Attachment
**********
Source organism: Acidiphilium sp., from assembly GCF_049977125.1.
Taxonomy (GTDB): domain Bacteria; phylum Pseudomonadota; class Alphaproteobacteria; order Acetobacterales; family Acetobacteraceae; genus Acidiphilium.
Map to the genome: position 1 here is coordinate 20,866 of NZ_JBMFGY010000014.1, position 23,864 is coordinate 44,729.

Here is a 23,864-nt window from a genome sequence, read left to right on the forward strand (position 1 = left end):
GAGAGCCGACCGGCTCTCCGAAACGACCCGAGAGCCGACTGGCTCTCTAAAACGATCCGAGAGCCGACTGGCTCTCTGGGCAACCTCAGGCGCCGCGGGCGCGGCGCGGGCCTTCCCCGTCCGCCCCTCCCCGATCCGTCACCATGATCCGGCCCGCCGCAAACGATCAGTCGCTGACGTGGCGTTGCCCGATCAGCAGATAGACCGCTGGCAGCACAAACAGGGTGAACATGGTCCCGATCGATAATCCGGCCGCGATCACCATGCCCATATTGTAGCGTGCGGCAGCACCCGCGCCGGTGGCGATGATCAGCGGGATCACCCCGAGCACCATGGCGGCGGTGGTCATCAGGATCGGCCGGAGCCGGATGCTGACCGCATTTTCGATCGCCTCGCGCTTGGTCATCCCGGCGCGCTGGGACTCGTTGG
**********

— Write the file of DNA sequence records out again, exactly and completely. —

Source organism: Acidiphilium sp., from assembly GCF_049977125.1.
Taxonomy (GTDB): domain Bacteria; phylum Pseudomonadota; class Alphaproteobacteria; order Acetobacterales; family Acetobacteraceae; genus Acidiphilium.
Map to the genome: position 1 here is coordinate 20,866 of NZ_JBMFGY010000014.1, position 23,864 is coordinate 44,729.

Here is a 23,864-nt window from a genome sequence, read left to right on the forward strand (position 1 = left end):
GAGAGCCGACCGGCTCTCCGAAACGACCCGAGAGCCGACTGGCTCTCTAAAACGATCCGAGAGCCGACTGGCTCTCTGGGCAACCTCAGGCGCCGCGGGCGCGGCGCGGGCCTTCCCCGTCCGCCCCTCCCCGATCCGTCACCATGATCCGGCCCGCCGCAAACGATCAGTCGCTGACGTGGCGTTGCCCGATCAGCAGATAGACCGCTGGCAGCACAAACAGGGTGAACATGGTCCCGATCGATAATCCGGCCGCGATCACCATGCCCATATTGTAGCGTGCGGCAGCACCCGCGCCGGTGGCGATGATCAGCGGGATCACCCCGAGCACCATGGCGGCGGTGGTCATCAGGATCGGCCGGAGCCGGATGCTGACCGCATTTTCGATCGCCTCGCGCTTGGTCATCCCGGCGCGCTGGGACTCGTTGG